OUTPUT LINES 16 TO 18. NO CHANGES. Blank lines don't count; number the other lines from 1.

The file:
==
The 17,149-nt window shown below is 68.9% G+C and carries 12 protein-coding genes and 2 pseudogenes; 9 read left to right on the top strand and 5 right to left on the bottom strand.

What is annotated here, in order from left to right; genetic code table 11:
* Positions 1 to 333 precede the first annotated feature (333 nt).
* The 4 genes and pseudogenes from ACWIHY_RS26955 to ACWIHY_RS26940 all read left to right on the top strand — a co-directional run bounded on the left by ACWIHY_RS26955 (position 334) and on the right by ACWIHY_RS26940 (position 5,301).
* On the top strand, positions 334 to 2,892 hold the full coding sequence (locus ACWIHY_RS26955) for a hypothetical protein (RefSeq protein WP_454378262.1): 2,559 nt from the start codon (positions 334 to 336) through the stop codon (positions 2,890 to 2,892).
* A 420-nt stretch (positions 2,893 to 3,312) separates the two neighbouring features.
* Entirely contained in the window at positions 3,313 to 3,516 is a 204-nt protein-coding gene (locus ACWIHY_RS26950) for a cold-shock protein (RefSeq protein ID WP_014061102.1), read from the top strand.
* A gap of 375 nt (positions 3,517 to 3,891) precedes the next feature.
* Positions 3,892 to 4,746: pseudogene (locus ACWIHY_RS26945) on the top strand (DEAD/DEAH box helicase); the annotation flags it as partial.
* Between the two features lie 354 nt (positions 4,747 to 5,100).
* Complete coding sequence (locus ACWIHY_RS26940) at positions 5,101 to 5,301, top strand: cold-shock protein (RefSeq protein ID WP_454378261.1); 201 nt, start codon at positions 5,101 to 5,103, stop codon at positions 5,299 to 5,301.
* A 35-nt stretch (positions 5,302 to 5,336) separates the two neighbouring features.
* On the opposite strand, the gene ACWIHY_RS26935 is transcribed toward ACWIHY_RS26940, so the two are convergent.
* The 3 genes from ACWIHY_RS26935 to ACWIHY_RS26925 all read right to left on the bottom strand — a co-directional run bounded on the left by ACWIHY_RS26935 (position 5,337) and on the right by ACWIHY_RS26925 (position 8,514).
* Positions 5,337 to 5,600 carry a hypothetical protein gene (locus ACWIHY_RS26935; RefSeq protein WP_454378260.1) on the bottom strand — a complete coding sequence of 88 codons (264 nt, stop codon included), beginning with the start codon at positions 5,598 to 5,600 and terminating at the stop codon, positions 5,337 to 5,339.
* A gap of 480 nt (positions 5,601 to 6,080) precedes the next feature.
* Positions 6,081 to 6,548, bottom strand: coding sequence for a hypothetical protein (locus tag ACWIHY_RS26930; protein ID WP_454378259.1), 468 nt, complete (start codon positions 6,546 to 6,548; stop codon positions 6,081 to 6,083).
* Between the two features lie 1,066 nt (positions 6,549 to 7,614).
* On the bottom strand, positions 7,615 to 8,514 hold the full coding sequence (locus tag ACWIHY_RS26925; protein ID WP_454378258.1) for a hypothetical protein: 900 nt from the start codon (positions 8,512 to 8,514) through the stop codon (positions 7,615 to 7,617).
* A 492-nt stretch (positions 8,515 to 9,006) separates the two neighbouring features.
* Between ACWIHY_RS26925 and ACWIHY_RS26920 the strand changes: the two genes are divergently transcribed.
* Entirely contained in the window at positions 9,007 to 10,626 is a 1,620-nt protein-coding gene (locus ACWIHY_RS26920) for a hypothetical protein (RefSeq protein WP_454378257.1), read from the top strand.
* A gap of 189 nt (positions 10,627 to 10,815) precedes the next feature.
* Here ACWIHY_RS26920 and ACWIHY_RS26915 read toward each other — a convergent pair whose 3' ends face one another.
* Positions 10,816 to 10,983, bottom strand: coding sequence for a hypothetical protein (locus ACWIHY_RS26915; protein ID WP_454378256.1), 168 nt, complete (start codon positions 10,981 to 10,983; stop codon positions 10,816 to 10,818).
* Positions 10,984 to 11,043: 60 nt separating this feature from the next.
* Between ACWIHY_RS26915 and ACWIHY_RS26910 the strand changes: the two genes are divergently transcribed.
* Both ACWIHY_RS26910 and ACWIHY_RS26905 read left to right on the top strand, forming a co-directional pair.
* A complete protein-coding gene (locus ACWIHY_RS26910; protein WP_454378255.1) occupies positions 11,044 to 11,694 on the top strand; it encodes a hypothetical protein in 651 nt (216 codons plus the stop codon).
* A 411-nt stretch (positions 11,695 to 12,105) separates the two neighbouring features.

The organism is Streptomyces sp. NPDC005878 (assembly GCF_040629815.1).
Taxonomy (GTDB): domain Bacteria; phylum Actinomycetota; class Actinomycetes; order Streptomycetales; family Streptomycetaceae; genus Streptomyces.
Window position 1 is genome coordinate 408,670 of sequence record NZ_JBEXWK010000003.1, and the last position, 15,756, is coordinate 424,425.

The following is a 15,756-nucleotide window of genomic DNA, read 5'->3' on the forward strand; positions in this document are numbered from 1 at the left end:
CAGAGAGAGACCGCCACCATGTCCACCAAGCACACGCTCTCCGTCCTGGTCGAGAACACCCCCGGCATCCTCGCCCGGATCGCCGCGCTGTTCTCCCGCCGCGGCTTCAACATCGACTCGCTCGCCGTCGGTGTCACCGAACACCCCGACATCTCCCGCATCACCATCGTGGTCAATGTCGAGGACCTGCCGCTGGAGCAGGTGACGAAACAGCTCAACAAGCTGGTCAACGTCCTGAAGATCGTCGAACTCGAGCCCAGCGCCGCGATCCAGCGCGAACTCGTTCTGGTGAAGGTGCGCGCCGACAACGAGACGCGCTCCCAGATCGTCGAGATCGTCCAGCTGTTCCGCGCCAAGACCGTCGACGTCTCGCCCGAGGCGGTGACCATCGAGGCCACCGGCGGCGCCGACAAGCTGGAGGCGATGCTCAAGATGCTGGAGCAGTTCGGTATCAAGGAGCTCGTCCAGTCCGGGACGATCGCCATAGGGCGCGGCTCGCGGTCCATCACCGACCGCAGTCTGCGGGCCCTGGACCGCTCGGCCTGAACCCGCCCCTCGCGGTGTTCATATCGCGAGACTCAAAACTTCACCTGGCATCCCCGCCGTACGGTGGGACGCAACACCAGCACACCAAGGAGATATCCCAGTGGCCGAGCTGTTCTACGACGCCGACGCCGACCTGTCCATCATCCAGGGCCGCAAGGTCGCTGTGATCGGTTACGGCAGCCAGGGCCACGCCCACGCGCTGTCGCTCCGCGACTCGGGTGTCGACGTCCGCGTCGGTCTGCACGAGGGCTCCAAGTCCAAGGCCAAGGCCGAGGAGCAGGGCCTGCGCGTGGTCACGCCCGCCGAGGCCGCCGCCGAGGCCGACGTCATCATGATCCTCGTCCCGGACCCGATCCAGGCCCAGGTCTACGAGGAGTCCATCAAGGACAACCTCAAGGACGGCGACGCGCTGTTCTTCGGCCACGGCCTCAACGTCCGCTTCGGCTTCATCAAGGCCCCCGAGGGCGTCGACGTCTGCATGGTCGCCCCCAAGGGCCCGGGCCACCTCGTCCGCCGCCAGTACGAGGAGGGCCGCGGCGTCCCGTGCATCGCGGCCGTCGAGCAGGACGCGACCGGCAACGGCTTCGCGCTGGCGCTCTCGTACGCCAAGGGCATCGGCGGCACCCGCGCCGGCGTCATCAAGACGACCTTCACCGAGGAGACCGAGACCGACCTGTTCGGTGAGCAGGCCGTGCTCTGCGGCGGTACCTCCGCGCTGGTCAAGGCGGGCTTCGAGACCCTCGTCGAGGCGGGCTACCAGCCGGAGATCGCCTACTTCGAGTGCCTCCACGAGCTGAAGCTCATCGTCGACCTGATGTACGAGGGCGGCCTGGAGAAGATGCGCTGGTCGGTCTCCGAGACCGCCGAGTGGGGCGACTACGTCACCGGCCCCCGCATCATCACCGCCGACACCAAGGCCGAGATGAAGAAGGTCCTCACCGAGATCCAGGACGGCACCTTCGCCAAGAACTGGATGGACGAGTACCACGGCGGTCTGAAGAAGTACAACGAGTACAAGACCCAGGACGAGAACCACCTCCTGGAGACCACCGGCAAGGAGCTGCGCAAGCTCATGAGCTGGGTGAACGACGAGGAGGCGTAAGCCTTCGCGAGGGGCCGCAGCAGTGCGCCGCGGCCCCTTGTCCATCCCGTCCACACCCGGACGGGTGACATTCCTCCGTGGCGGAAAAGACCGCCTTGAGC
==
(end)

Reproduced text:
* A gap of 480 nt (positions 5,601 to 6,080) precedes the next feature.
* Positions 6,081 to 6,548, bottom strand: coding sequence for a hypothetical protein (locus tag ACWIHY_RS26930; protein ID WP_454378259.1), 468 nt, complete (start codon positions 6,546 to 6,548; stop codon positions 6,081 to 6,083).
* Between the two features lie 1,066 nt (positions 6,549 to 7,614).